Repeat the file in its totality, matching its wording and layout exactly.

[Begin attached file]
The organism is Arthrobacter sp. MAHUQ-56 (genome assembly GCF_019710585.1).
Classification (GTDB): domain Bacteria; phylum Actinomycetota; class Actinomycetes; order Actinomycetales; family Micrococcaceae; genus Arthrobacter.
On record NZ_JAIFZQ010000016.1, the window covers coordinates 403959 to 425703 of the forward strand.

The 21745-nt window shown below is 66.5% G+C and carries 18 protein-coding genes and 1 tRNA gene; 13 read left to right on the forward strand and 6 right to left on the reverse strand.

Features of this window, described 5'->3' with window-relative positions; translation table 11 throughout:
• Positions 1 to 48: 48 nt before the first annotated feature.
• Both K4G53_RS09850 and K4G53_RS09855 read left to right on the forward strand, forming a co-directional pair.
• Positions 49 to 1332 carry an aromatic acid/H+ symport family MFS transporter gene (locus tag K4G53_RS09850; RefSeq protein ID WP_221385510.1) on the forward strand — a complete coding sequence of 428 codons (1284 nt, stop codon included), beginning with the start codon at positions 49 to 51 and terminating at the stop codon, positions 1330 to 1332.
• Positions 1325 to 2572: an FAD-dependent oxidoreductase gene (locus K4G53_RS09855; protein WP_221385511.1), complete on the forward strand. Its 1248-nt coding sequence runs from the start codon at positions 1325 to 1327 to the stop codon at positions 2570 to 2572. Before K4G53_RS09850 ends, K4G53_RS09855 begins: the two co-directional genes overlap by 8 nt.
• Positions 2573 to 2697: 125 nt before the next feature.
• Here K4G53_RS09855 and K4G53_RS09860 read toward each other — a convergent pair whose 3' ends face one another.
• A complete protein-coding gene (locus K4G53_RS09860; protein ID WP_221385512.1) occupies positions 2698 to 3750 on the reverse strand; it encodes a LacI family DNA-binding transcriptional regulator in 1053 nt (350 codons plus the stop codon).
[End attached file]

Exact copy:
The organism is Arthrobacter sp. MAHUQ-56 (genome assembly GCF_019710585.1).
Classification (GTDB): domain Bacteria; phylum Actinomycetota; class Actinomycetes; order Actinomycetales; family Micrococcaceae; genus Arthrobacter.
On record NZ_JAIFZQ010000016.1, the window covers coordinates 403959 to 425703 of the forward strand.

The 21745-nt window shown below is 66.5% G+C and carries 18 protein-coding genes and 1 tRNA gene; 13 read left to right on the forward strand and 6 right to left on the reverse strand.

Features of this window, described 5'->3' with window-relative positions; translation table 11 throughout:
• Positions 1 to 48: 48 nt before the first annotated feature.
• Both K4G53_RS09850 and K4G53_RS09855 read left to right on the forward strand, forming a co-directional pair.
• Positions 49 to 1332 carry an aromatic acid/H+ symport family MFS transporter gene (locus tag K4G53_RS09850; RefSeq protein ID WP_221385510.1) on the forward strand — a complete coding sequence of 428 codons (1284 nt, stop codon included), beginning with the start codon at positions 49 to 51 and terminating at the stop codon, positions 1330 to 1332.
• Positions 1325 to 2572: an FAD-dependent oxidoreductase gene (locus K4G53_RS09855; protein WP_221385511.1), complete on the forward strand. Its 1248-nt coding sequence runs from the start codon at positions 1325 to 1327 to the stop codon at positions 2570 to 2572. Before K4G53_RS09850 ends, K4G53_RS09855 begins: the two co-directional genes overlap by 8 nt.
• Positions 2573 to 2697: 125 nt before the next feature.
• Here K4G53_RS09855 and K4G53_RS09860 read toward each other — a convergent pair whose 3' ends face one another.
• A complete protein-coding gene (locus K4G53_RS09860; protein ID WP_221385512.1) occupies positions 2698 to 3750 on the reverse strand; it encodes a LacI family DNA-binding transcriptional regulator in 1053 nt (350 codons plus the stop codon).